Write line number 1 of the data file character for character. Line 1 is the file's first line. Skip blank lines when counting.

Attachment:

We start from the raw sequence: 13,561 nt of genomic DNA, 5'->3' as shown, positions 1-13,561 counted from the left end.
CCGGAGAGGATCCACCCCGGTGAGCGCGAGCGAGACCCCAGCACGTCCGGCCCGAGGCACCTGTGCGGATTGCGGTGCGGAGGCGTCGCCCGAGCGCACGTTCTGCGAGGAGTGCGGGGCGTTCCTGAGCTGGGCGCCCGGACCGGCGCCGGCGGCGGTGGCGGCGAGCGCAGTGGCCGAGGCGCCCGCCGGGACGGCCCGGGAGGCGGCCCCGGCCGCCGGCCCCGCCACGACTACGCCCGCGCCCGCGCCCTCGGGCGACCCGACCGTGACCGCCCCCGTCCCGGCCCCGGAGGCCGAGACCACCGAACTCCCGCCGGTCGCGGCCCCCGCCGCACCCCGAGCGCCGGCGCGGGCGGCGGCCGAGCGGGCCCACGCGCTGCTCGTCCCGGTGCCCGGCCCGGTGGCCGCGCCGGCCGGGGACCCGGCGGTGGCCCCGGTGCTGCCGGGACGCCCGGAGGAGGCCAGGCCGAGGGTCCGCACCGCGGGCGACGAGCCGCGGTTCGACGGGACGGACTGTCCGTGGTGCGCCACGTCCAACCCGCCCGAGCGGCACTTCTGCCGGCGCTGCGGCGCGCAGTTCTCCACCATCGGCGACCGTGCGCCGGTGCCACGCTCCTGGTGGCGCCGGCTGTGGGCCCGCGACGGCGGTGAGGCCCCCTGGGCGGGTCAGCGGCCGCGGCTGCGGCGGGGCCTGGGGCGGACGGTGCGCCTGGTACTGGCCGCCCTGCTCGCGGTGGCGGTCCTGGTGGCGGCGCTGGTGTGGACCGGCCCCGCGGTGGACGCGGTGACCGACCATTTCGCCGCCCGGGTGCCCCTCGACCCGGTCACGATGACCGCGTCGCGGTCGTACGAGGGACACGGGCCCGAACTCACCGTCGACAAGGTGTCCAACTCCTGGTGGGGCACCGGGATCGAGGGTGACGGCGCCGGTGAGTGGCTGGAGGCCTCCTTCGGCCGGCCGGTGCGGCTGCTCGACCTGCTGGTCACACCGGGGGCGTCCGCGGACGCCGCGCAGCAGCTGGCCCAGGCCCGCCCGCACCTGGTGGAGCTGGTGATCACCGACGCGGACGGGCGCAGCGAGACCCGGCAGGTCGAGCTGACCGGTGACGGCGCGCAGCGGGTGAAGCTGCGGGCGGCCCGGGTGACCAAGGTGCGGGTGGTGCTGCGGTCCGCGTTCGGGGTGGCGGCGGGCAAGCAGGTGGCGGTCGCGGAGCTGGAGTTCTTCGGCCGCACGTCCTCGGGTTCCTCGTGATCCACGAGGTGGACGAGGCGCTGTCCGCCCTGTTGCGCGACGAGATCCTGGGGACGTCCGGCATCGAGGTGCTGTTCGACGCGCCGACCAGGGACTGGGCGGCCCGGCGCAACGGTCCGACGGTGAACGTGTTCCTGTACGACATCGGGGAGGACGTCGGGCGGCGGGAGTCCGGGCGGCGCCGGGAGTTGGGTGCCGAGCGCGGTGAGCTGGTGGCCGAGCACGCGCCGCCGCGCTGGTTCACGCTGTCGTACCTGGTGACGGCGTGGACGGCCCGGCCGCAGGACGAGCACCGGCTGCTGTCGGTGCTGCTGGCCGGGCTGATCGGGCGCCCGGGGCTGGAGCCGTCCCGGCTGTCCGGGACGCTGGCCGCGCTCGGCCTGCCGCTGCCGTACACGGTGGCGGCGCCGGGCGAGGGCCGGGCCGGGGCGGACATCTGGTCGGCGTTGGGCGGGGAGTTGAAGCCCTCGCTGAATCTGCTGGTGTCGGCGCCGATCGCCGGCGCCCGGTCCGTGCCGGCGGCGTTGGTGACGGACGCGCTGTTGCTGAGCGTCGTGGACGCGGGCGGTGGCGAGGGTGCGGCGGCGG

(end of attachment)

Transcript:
We start from the raw sequence: 13,561 nt of genomic DNA, 5'->3' as shown, positions 1-13,561 counted from the left end.